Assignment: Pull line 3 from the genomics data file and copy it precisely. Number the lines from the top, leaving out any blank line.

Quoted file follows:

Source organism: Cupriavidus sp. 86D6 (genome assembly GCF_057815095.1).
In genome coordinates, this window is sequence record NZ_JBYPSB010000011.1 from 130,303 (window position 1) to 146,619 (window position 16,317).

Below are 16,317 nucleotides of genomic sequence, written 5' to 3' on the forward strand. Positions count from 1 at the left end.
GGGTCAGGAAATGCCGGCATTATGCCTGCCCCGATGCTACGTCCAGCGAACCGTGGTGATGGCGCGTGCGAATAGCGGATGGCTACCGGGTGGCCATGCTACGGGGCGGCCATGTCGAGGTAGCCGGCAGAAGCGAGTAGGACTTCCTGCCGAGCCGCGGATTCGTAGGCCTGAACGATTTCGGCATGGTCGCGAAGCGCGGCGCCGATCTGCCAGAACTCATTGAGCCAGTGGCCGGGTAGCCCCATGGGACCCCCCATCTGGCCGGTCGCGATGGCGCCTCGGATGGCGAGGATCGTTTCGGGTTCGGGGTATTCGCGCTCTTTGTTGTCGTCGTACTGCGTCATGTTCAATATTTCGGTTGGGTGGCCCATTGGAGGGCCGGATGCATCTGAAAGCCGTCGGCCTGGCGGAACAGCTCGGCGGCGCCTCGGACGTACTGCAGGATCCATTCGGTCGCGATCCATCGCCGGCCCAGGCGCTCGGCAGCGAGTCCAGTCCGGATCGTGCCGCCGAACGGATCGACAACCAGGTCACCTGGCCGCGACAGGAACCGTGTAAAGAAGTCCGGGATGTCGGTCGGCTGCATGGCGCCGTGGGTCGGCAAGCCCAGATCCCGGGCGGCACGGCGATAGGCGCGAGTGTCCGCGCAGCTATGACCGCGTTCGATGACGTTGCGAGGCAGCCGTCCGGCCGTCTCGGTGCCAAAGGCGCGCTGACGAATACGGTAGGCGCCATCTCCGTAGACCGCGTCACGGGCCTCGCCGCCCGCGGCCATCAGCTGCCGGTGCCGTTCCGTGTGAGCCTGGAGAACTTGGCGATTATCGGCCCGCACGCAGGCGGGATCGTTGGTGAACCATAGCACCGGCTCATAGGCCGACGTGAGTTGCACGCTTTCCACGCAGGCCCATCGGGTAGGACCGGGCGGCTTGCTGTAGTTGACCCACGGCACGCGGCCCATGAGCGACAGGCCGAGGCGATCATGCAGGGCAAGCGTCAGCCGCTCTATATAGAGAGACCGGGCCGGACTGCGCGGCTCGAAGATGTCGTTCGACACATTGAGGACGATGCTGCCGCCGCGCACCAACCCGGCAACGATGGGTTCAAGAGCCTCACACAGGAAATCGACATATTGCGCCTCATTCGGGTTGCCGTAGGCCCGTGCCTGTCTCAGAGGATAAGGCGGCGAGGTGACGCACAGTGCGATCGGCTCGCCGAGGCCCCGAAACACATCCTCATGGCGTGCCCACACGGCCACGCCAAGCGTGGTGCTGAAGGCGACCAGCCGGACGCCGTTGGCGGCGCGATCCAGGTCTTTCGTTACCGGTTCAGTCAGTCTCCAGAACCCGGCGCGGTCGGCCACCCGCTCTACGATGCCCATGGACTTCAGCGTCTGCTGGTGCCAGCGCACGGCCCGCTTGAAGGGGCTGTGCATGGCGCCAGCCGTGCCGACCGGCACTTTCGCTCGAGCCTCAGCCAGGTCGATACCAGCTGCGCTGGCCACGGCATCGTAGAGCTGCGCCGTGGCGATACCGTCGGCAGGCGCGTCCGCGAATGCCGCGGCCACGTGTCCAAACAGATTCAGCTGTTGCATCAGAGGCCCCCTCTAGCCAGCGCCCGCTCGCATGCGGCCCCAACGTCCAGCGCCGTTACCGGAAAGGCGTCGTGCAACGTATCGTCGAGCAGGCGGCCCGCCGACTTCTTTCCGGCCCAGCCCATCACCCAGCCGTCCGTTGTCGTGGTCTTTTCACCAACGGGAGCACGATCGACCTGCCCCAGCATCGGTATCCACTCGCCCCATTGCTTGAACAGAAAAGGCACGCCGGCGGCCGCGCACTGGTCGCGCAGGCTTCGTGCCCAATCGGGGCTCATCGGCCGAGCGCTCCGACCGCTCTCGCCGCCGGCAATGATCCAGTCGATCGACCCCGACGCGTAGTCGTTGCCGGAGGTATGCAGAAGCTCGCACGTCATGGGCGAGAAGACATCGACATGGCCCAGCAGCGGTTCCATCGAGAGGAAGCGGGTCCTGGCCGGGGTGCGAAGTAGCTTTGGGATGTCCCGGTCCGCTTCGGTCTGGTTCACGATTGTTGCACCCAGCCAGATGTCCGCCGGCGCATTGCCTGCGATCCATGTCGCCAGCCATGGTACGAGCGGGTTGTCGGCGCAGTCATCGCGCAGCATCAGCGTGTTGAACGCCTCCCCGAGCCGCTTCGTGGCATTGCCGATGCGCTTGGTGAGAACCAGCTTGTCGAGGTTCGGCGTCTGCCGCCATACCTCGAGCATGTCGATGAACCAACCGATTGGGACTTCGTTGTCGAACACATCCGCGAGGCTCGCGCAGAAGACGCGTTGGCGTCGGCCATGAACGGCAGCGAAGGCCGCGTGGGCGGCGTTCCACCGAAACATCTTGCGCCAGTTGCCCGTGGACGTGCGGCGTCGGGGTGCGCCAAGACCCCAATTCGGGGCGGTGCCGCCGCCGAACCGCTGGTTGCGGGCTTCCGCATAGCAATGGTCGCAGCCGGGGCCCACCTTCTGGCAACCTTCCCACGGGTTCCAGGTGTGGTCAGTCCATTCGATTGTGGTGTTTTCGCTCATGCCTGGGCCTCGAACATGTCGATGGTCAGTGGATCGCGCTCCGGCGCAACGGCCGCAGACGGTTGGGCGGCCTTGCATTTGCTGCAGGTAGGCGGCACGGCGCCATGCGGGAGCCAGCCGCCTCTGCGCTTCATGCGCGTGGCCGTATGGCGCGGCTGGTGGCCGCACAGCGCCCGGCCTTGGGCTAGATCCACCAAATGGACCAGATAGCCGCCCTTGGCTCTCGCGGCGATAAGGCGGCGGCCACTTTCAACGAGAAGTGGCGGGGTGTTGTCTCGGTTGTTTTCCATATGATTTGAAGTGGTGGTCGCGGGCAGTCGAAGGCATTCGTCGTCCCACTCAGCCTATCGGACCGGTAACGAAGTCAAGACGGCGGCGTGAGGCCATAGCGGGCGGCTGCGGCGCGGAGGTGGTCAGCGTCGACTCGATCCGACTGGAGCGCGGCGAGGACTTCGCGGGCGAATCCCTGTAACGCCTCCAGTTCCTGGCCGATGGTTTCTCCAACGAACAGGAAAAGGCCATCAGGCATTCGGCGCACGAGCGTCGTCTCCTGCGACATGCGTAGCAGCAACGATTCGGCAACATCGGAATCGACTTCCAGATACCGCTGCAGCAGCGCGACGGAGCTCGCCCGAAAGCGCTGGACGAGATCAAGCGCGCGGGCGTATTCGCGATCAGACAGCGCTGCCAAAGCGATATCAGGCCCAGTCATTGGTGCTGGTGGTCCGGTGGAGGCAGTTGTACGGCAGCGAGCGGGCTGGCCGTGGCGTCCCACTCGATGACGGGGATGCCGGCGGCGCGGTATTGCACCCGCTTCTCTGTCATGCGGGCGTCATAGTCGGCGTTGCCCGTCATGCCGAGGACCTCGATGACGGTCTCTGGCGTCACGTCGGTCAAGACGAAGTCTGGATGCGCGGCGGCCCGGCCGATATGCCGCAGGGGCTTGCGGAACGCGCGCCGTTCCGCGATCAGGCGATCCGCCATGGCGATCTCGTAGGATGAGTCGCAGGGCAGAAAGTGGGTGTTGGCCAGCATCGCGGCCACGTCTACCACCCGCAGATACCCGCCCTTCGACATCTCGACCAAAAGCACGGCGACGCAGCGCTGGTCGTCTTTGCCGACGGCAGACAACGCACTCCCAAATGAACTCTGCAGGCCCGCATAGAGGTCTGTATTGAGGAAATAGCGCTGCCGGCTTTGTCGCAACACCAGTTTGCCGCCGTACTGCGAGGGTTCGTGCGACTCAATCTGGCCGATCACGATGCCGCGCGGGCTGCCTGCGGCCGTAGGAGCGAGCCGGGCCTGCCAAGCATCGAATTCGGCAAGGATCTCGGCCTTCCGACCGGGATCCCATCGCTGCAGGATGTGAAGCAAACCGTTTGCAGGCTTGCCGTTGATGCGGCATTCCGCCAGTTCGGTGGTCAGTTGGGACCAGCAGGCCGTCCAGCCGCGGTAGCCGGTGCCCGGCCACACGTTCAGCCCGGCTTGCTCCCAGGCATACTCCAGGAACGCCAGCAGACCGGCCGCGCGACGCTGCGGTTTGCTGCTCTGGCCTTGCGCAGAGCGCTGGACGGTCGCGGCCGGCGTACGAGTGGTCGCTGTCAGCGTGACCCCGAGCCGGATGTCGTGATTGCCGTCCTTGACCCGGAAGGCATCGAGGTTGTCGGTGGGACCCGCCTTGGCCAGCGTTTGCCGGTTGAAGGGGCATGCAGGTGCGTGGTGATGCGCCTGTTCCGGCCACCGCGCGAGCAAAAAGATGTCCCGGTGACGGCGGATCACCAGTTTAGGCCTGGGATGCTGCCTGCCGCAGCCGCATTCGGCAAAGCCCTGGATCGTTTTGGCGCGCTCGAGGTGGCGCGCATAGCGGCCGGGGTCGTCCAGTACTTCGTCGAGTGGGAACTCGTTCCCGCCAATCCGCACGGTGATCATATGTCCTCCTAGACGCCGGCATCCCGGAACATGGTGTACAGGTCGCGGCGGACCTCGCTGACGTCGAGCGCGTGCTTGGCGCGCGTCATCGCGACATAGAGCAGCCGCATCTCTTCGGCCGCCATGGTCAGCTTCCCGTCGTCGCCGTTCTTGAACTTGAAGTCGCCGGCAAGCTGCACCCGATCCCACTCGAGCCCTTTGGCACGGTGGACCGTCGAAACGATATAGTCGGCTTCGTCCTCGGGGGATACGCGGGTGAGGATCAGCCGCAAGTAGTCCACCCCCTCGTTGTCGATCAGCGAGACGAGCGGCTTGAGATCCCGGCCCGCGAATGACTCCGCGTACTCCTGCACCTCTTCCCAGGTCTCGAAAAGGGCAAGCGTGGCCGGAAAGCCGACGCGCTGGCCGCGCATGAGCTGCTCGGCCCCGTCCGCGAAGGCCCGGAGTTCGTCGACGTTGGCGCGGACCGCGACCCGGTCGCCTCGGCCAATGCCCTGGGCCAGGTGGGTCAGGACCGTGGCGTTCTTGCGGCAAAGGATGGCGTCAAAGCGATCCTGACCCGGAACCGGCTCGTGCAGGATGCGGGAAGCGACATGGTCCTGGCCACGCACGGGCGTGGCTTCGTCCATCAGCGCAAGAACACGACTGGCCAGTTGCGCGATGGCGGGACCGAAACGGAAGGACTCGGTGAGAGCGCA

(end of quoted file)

Below are 16,317 nucleotides of genomic sequence, written 5' to 3' on the forward strand. Positions count from 1 at the left end.